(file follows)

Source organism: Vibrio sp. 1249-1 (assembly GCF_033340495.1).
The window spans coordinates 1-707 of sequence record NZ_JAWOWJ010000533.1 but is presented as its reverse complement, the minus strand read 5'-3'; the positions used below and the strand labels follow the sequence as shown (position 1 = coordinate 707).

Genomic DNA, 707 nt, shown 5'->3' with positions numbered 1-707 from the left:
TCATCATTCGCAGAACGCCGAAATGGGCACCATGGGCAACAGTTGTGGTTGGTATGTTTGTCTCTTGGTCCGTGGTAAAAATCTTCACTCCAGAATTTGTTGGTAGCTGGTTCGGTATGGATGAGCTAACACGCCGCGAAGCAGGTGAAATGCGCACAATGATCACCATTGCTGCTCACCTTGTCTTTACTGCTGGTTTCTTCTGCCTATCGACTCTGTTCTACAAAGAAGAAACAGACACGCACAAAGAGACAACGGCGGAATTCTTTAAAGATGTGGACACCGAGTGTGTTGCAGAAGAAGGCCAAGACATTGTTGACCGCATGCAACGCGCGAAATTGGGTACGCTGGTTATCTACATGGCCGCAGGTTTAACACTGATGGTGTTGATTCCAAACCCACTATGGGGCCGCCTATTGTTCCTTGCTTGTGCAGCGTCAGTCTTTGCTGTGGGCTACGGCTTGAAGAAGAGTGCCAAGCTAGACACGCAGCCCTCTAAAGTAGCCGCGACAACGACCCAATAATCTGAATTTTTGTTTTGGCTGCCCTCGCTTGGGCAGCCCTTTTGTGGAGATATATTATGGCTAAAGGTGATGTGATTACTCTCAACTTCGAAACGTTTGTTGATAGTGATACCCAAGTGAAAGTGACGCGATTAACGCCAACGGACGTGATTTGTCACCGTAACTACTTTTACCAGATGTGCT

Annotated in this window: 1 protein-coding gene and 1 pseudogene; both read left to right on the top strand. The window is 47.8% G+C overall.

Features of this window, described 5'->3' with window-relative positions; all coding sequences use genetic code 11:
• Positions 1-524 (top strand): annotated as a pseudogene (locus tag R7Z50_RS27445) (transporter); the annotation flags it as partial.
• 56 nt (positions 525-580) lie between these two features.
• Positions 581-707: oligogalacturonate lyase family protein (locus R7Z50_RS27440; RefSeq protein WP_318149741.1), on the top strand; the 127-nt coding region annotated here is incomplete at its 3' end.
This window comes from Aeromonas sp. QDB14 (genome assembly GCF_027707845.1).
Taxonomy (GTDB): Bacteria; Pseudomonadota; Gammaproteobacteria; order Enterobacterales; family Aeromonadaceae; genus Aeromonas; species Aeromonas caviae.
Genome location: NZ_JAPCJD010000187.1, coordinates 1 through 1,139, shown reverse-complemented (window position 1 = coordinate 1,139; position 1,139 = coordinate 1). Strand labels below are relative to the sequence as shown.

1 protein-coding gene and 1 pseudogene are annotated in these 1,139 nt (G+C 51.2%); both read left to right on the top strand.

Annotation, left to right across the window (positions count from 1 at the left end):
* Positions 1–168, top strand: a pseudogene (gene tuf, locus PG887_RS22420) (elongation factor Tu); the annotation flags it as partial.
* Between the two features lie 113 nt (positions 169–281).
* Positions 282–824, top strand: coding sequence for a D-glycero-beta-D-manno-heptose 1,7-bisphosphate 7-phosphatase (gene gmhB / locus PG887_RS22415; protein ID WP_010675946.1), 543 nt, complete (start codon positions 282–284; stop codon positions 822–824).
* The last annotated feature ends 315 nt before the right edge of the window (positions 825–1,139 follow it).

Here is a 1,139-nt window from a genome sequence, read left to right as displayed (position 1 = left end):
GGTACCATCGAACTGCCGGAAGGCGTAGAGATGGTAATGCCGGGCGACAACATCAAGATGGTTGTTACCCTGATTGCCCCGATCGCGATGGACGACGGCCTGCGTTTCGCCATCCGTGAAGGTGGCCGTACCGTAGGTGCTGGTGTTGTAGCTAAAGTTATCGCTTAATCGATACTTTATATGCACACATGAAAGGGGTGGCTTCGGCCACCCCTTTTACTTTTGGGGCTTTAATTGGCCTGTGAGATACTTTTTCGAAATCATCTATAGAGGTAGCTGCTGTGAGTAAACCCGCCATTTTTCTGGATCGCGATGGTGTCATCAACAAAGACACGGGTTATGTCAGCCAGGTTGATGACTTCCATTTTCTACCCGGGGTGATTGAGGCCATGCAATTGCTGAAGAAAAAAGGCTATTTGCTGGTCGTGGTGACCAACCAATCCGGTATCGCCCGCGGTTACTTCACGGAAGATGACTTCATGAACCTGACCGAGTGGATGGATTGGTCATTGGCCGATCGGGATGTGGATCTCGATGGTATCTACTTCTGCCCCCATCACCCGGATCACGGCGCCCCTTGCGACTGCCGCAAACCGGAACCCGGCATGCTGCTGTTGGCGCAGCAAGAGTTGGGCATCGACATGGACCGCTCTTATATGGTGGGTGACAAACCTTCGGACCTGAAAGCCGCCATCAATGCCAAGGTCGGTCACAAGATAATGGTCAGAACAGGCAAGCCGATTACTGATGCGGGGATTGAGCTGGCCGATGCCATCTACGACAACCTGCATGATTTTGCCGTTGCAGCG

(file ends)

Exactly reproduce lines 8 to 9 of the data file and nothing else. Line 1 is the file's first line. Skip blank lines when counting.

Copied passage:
• 56 nt (positions 525-580) lie between these two features.
• Positions 581-707: oligogalacturonate lyase family protein (locus R7Z50_RS27440; RefSeq protein WP_318149741.1), on the top strand; the 127-nt coding region annotated here is incomplete at its 3' end.